THE BLOG
09/28/2015 01:16 pm ET Updated Sep 28, 2016

Real & Simple No. 4: Answers to Your Most Basic Etiquette Questions

List No. 4 of my "most asked" etiquette questions will help you solve more of those pesky dilemmas about dining, communicating, and other puzzling social interactions.

Does the napkin go in your lap the minute you take your seat? If there is no host, yes. If there is a host, wait until that person places his/her own napkin on his/her lap, which indicates the meal has started.

Should you use an office postage machine when sending out private correspondence? Always use postage stamps when sending out private correspondence.

Should you tell someone if her perfume is too strong? If someone is wearing too much, just tell him or her that the scent is pleasant but that they may not realize it's overpowering.

Is email always the best kind of business communication in this tech day and age? Handwritten notes, phone calls, and face-to-face meetings are all suitable ways of communicating, depending on the type of business.

Are thank-you notes still acceptable? Thank-you notes are always appropriate. Send yours no more than twenty-four hours after the event if possible.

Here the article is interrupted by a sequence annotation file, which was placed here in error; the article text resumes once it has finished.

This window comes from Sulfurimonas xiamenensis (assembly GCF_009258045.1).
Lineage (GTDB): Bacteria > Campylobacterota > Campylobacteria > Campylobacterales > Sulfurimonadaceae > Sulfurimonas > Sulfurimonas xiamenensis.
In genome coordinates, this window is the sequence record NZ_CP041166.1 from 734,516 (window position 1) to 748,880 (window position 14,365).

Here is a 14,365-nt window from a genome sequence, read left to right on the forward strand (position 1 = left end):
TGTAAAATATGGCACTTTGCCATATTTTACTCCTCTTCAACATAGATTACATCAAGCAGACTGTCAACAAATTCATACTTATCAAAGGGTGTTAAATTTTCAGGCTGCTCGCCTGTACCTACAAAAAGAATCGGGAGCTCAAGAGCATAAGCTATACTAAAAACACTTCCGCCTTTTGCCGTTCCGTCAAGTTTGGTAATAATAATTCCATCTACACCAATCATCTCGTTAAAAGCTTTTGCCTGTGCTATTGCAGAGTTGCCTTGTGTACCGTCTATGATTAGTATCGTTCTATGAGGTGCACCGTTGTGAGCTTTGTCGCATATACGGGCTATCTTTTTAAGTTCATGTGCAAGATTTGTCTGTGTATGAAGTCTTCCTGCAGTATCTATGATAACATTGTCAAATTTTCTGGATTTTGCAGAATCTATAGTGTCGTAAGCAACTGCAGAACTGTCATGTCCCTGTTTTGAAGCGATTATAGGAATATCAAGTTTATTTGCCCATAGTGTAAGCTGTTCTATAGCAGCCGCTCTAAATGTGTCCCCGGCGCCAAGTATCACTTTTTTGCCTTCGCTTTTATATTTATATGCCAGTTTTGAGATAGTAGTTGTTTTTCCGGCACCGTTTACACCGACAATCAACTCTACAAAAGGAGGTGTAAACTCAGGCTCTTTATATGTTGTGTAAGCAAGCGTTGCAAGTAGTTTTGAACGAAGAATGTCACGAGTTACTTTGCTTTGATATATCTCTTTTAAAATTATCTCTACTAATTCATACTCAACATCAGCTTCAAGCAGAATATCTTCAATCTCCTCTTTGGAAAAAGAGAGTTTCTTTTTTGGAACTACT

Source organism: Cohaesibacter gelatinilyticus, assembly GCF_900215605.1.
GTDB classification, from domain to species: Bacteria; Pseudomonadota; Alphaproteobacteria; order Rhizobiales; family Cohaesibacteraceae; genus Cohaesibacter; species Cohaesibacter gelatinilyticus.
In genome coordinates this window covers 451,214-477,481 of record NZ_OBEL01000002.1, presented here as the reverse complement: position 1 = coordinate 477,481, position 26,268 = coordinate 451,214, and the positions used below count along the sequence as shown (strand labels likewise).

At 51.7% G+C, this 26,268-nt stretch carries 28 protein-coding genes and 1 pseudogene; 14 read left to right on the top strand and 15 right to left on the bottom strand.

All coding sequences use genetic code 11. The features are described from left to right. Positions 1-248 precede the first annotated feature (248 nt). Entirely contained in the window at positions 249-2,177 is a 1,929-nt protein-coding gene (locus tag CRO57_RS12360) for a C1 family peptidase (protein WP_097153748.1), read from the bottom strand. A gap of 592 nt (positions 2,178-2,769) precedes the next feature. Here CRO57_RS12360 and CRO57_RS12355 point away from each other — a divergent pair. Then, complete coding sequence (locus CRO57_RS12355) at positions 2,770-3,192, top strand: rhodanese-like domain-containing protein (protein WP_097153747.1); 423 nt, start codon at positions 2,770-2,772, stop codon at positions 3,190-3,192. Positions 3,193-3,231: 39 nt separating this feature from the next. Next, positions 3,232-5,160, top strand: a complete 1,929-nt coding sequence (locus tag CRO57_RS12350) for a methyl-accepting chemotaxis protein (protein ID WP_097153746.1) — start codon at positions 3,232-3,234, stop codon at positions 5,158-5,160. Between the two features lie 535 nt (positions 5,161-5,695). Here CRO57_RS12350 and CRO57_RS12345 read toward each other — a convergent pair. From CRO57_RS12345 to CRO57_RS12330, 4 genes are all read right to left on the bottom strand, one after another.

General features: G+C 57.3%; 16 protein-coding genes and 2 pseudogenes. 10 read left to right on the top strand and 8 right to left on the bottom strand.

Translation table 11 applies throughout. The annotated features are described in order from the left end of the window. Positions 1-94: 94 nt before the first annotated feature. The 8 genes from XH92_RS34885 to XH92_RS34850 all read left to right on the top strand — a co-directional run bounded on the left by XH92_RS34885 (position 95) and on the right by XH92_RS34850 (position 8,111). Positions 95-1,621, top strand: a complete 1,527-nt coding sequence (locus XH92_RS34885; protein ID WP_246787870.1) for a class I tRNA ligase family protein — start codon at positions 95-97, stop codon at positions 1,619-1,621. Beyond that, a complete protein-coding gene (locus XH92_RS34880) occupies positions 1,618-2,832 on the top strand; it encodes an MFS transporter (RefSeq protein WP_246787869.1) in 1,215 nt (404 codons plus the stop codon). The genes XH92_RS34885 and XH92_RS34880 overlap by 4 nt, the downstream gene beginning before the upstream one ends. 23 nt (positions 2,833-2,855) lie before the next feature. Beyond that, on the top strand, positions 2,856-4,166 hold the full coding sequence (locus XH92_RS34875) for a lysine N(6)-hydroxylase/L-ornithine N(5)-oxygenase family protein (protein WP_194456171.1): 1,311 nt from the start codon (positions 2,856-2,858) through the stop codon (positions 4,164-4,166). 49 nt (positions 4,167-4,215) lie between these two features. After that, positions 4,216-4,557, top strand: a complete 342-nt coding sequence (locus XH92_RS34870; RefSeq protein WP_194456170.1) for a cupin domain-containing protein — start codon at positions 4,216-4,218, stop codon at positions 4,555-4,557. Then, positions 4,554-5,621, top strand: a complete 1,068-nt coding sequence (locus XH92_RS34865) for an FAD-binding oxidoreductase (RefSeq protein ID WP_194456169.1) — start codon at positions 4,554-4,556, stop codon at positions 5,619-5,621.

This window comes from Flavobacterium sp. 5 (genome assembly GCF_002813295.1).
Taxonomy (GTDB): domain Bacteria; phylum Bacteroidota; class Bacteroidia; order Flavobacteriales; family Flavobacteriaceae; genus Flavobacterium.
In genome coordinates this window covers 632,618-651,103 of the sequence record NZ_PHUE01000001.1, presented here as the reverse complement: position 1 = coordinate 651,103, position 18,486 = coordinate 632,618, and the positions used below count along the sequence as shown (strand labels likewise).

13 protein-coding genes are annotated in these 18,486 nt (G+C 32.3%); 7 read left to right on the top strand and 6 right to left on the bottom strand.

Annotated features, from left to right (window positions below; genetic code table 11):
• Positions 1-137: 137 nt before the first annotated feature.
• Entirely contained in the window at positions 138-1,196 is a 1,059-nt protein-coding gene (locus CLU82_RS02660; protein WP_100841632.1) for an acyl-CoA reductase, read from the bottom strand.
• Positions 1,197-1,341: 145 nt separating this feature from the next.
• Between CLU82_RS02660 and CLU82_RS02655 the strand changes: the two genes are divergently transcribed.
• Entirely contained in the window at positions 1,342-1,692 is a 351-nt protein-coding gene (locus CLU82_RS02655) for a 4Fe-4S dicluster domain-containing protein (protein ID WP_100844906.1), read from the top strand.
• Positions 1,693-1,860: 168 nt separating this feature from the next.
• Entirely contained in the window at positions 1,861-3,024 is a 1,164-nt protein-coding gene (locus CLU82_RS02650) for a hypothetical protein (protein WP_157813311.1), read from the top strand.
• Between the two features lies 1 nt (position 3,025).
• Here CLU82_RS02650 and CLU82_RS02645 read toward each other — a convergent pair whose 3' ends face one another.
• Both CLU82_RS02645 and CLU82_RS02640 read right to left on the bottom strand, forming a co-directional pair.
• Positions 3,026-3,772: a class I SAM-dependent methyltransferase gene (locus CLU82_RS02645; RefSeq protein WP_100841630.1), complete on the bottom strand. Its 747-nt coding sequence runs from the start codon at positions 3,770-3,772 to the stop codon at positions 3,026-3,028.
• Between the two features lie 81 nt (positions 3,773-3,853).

Is it best to make the toast at the onset of a meal? The host may offer a welcome toast at the beginning of the meal as a sign to begin eating. Toasts by guests should be offered during dessert.

If your guest arrives at dinner stating that he's a vegetarian should you be accommodating? As a host, you should be prepared to serve a special plate or always serve a vegetarian side dish that can substitute for the main dish.

If children are not invited to a wedding, should the invitation specify this? No. But if guests RSVP that they are bringing kids, call them to say that the ceremony is for adults only.

Do you have to send a wedding gift if you don't attend the wedding? There's no need to send a gift if you do not attend the wedding.

• Is a man's best accessory his briefcase? A man's best accessory is his watch.

Lisa Mirza Grotts is a recognized etiquette expert, an on-air contributor, and the author of A Traveler's Passport to Etiquette. She is a former director of protocol for the city and county of San Francisco and the founder and CEO of The AML Group (Lisagrotts.com), certified etiquette and protocol consultants. Her clients range from Stanford Hospital to Cornell University and Levi Strauss. She has been quoted by Condé Nast Traveler, InStyle magazine, the Los Angeles Times, and the New York Times. To learn more about Lisa, follow her on Twitter.com/LisaGrotts and Facebook.com/LisaGrotts.